This week in Bible study we sat at the feet of an ordinary women who was in deep grief. Her name is Hannah and her story is recorded in 1 Samuel 1. We watched Hannah go to the tabernacle to pray. We listened in to hear her wail in anguish because she is barren. Her prayer was a prayer of lament. A lament is an expression of grief for or about, to regret deeply, deplore, to grieve audible, wail, a song or poem expressing deep grief or mourning. It’s how Jesus prayed just before going to the cross. He was in such anguish that he sweat blood. (Luke 22:42-44) When we watch Hannah lament we see her weep in anguish- so much so her mouth moves but no words come out. It makes me think of how Elaine Scarry describes intense pain. She said intense pain is “language destroying; as the content of one’s world disintegrates, so the content of one’s language disintegrates.”
Ever been there?
Over half of the Palms (60%) are Psalms of lament. God understood we would grieve so he recorded a whole lot of Psalms for us to pray when we are in pain. The Palms of lament are structured to ask, “Where are you?” “Why have you allowed this?” We ask these questions don’t we? The structure allows for questions then it ends with a confession of faith. I learned to go to the Psalms of lament when in pain but I always struggled with the end. After all it only took 30 seconds to read through the whole Psalm. That’s just too fast. When I grieve it takes me longer than 30 seconds to get to a place where I can say a confession of faith. That’s how I used to feel when I read the Psalms of lament – that is until last year. I was working at a conference alongside an Australian singer Nathan Tasker, who shared a song of lament he wrote after his baby died. He said it took over a year to write the song. That’s when it hit me. The Psalter didn’t pen the Psalms of lament in 30 seconds – it took him a long time – it was over time. Why? Because grief is a process – a journey – it takes time.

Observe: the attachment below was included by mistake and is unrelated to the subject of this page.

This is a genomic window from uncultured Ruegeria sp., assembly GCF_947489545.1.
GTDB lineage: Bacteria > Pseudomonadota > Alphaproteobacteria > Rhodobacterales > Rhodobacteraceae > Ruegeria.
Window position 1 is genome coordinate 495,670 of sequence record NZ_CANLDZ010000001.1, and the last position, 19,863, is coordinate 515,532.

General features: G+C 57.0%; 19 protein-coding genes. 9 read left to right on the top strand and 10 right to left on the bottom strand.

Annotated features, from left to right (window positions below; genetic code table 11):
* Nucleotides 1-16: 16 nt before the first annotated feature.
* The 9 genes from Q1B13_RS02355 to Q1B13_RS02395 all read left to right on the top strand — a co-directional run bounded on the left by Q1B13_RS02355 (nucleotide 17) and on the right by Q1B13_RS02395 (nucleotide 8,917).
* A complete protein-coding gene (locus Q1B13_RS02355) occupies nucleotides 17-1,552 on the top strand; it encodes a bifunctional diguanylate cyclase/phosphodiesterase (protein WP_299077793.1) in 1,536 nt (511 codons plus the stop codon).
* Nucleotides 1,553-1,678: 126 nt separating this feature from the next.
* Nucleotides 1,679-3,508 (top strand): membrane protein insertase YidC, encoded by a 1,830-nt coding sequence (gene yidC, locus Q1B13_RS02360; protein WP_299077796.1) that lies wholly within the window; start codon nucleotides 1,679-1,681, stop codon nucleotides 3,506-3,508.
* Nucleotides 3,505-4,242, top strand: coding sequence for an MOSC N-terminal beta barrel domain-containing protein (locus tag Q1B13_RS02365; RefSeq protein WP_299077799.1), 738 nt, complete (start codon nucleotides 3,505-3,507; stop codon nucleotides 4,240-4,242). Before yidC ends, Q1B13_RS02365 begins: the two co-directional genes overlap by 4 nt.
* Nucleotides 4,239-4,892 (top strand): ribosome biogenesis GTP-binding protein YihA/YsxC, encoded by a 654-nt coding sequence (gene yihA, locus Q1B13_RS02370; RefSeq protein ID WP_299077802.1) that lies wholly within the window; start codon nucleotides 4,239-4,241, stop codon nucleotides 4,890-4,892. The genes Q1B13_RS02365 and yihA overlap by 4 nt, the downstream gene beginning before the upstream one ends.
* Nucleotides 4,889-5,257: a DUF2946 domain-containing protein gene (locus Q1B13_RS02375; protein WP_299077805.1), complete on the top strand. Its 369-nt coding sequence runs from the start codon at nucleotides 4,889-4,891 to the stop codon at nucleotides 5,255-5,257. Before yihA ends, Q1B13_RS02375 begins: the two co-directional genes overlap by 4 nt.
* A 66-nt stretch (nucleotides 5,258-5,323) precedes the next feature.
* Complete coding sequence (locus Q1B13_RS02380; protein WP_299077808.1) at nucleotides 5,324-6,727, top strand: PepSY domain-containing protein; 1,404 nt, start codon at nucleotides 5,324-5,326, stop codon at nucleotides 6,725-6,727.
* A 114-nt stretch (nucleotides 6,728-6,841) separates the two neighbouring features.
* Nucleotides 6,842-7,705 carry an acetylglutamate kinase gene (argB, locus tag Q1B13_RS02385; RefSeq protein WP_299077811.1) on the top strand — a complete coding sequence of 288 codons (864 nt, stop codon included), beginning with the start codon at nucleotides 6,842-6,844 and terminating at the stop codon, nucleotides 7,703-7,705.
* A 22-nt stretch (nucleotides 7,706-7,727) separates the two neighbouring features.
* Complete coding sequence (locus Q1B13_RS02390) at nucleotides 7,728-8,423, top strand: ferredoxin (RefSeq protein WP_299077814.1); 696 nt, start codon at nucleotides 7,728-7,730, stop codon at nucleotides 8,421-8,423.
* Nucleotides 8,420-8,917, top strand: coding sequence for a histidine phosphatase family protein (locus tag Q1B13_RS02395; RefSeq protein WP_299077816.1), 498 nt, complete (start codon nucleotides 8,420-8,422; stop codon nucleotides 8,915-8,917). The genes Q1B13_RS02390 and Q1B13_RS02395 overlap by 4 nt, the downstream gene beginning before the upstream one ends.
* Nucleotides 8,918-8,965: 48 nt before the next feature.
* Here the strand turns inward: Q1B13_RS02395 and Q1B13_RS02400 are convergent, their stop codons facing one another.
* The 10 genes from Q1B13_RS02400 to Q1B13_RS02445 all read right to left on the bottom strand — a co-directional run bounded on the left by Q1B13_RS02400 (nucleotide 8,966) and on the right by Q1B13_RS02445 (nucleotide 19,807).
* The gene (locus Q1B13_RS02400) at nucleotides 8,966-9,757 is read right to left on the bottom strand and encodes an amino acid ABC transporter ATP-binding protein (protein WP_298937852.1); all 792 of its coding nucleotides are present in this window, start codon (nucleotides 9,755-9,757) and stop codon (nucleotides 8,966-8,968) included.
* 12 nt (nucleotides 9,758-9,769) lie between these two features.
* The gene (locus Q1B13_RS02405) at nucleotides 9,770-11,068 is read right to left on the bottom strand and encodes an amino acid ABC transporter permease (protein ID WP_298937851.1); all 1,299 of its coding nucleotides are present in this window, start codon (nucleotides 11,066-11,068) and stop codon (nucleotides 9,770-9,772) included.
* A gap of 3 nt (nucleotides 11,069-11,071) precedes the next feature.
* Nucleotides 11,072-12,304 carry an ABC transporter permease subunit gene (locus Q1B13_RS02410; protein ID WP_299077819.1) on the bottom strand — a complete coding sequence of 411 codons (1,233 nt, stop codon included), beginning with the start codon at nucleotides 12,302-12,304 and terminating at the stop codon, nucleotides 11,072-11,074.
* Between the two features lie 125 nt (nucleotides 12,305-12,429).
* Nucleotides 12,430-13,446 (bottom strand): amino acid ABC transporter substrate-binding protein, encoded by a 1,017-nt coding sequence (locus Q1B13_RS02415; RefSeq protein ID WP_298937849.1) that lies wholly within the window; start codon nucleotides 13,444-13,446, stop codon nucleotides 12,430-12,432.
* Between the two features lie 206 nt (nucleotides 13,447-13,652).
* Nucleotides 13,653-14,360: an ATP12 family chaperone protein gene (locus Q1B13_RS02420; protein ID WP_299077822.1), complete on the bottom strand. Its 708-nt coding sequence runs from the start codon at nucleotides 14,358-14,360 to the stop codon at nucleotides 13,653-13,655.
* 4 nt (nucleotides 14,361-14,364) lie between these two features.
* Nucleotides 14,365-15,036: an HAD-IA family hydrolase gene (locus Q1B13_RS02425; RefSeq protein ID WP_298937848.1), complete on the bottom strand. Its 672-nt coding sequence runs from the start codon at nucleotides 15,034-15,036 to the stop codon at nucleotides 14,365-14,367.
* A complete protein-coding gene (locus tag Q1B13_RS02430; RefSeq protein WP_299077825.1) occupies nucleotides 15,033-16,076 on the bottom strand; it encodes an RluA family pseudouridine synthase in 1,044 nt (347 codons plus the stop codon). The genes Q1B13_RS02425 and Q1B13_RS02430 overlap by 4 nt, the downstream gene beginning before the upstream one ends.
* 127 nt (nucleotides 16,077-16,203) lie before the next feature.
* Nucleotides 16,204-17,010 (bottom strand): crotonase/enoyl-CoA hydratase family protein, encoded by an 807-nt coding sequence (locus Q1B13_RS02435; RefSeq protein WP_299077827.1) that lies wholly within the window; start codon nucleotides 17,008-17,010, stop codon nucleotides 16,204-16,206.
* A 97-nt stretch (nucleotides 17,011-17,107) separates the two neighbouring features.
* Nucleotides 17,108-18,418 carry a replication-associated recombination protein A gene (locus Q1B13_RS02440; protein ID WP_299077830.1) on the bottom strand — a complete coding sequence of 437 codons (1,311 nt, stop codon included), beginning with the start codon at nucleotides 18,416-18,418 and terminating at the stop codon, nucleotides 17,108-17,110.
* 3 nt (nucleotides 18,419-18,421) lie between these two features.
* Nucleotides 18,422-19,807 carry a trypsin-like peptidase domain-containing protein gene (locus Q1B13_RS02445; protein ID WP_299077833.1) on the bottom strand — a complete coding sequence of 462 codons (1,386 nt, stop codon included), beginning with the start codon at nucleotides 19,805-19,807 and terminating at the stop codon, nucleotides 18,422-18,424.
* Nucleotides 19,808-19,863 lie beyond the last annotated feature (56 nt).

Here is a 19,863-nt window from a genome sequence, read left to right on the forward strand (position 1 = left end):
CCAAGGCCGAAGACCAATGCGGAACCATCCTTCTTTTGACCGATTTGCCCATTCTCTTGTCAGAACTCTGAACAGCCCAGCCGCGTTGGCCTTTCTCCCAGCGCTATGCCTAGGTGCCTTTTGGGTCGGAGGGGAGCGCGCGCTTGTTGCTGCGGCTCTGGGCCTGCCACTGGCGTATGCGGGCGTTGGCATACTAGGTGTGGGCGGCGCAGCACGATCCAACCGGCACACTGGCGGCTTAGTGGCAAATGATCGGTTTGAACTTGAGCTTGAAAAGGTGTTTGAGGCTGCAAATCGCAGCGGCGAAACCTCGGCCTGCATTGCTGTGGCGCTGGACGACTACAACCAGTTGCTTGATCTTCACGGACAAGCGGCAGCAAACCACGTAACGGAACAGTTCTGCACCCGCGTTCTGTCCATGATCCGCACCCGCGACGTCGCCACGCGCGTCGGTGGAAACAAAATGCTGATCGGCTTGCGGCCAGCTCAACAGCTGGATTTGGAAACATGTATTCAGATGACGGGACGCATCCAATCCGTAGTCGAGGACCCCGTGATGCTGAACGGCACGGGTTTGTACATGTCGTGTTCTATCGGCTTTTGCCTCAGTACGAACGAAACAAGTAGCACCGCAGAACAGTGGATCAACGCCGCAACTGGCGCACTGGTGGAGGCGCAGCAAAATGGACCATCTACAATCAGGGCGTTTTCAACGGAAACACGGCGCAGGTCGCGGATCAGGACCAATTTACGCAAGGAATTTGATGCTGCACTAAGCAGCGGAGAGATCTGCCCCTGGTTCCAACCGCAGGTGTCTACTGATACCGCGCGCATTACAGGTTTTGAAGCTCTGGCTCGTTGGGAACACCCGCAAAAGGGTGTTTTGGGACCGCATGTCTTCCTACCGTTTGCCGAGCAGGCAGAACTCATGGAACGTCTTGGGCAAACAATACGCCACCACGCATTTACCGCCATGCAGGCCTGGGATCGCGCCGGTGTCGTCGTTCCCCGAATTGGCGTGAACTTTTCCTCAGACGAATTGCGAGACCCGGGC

We aren’t really good at the process are we? In fact we prefer it be over in 30 seconds. Three years ago trauma hit and I immediately went to my counselor’s office. I told him what happened, how I was coping (shock & grief) then stated (demanded), “Okay, I need to know how long this is going to take. Six weeks? Six months? Just tell me what to expect so I can tackle it.” He chuckled (imagine!) and said grief doesn’t work like that. It’s unpredictable and undetermined – a journey. I didn’t want a journey – I wanted a goal to accomplish. Get’er done and over with.
We suck at grieving.
Think about it. Did your parents teach you how to grieve? Or how to walk with those who grieve? Did your church teach you? I suspect not. We haven’t a clue how to grieve or walk with those who are grieving. The Jews did. They had the discipline of mourning. Lauren Winner, Professor at Duke Divinity and author of Mudhouse Sabbath, states, “Judaism understands mourning as a discipline, one in which the mourner is not only allowed, but expected, to be engaged. Rather than asking the mourner to “paper over” his grief, the Jewish community supports him in mourning.” (Learn more here)
How can we be a people who implement the discipline of mourning? What would it look like?
How can you teach your children the discipline of mourning?
How can you walk with a friend through it? How can you learn to journey it in yourself?
Would you take some time and share with us some thoughts on this? We need to teach each other how to grieve.
… To mourn with those who mourn.
Here’s another blog that may bring light to some of you who are in darkness.